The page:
On appeal from the Board of Review, Department of Labor, Docket No. 266,272.
NOT FOR PUBLICATION WITHOUT THE APPROVAL OF THE APPELLATE DIVISION
Submitted February 15, 2011
Before Judges Wefing and Koblitz.
Maria R. Asencio appeals from a May 21, 2010, final agency decision of the Board of Review (Board), finding that she was disqualified for unemployment compensation benefits pursuant to N.J.S.A. 43:21-5(a) because she left work voluntarily without good cause attributable to her employment. We affirm.
Asencio began working in the title claims department of the law firm of Phelan Hallinan & Schmieg, L.L.C. (PHS) on March 2, 2009. She claims she was given a large amount of work and after five months was promoted to team leader of her department, a position of great responsibility but no salary increase. She worked long hours, for which she was paid on an hourly basis.
At her performance review, Asencio indicates that her supervisor rated her as only "satisfactory" and blamed her for "the lack of moral[e] and negativity in the department." Asencio, believing she was being used as a scapegoat, and that she was under too much stress given her medical condition, resigned her position on November 22, 2009, upon advice from her physician. She did not ever disclose any medical condition to her employer as she believed her employer would not keep the condition confidential.
Asencio said she had worked for thirty-three years in title work, but never for a law firm such as PHS that handled foreclosure matters. She testified that had she been given a raise, she would have remained on the job because she would have known that "all [her] hard work and [her] dedication was appreciated."
The Appeal Tribunal found that Asencio, chose to leave the job after she became upset when her supervisor made comments during a performance review that she believed were harsh and unwarranted.
An employer has a right to criticize an employee's performance. At her hearing the testimony of the claimant did show that she was unhappy when she was criticized about the department, however, she did not demonstrate that the employer's criticism was so severe or harsh as to give the claimant good cause for voluntarily leaving the job, at the time and under the circumstances that she did. Furthermore, the following day the claimant sent an e-mail to [her] superiors, explaining that [her supervisor] was the reason she would not return, rather than making the attempt to resolve her complaints against the supervisor and remaining at work. Additionally, the claimant did not present medical documentation that her health was affected by the working conditions.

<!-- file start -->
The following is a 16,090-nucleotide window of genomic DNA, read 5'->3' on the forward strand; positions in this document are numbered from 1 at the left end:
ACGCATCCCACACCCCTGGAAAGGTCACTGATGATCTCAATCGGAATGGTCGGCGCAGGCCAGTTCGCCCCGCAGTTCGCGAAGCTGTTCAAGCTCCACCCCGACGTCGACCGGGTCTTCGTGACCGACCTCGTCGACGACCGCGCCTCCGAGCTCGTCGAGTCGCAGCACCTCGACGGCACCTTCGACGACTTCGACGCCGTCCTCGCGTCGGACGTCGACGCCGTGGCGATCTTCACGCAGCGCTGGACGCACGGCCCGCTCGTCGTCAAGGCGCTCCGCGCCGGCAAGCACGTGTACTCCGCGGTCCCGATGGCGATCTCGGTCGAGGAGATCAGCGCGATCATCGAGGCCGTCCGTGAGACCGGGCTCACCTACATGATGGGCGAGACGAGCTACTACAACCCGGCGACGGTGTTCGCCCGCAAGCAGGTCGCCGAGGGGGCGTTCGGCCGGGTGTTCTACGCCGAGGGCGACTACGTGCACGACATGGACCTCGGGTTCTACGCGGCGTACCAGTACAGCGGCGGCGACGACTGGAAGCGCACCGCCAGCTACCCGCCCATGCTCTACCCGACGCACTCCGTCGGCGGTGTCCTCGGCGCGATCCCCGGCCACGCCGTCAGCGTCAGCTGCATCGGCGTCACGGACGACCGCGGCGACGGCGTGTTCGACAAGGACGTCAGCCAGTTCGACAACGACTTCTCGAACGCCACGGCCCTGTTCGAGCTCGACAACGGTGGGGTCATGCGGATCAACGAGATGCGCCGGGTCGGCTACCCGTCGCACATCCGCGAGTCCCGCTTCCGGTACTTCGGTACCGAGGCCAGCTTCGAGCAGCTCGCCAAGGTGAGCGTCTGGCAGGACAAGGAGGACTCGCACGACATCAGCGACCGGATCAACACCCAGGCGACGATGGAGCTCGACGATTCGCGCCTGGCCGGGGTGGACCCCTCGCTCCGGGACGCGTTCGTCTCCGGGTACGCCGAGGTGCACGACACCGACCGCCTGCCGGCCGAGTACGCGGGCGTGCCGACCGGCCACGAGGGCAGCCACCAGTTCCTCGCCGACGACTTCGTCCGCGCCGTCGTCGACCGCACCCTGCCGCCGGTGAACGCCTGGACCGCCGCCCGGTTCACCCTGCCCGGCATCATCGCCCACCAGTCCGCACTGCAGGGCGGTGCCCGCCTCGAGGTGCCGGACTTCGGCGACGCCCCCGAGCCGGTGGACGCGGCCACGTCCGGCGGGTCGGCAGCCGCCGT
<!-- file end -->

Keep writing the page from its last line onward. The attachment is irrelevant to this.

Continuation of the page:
The Board affirmed the decision of the Appeal Tribunal finding that Asencio left work voluntarily without good cause attributable to her employment. N.J.S.A. 43:21-5(a).
We review Asencio's contentions in accordance with our standard of review. The Board's determination that Asencio was disqualified from receiving benefits must be affirmed unless it is "arbitrary, capricious, or unreasonable" or is not supported by substantial credible evidence in the record as a whole. Brady v. Bd. of Review, 152 N.J. 197, 210 (1997). In determining whether an agency's decision is supported by substantial credible evidence, we are obliged to accord deference to the agency's fact-finding. Associated Util. Servs., Inc. v. Bd. of Review, 131 N.J. Super. 584, 588 (App. Div. 1974).
An appellate court "may not vacate an agency's determination merely because of doubts as to its wisdom or because the record may support more than one result." In re Petition of Cnty. of Essex, 299 N.J. Super. 577, 591-92 (App. Div.), certif. denied, 151 N.J. 463 (1997), cert. denied, 522 U.S. 1111, 118 S. Ct. 1043, 140 L. Ed. 2d 108 (1998). "'In reviewing the factual findings made in an unemployment compensation proceeding, the test is not whether an appellate court would come to the same conclusion if the original determination was its to make, but rather whether the factfinder could reasonably so conclude upon the proofs.'" Brady, supra, 152 N.J. at 210 (quoting Charatan v. Bd. of Review, 200 N.J. Super. 74, 79 (App. Div. 1985)). Therefore, if the record contains sufficient credible, competent evidence to support the agency's conclusions, we must uphold them. Clowes v. Terminix Int'l, Inc., 109 N.J. 575, 588 (1988).
At the time Asencio's claim was denied, a section of the New Jersey Unemployment Compensation Law, N.J.S.A. 43:21-5(a), provided that a claimant is disqualified for benefits [f]or the week in which the individual has left work voluntarily without good cause attributable to such work, and for each week thereafter until the individual becomes reemployed and works for four weeks in employment . ...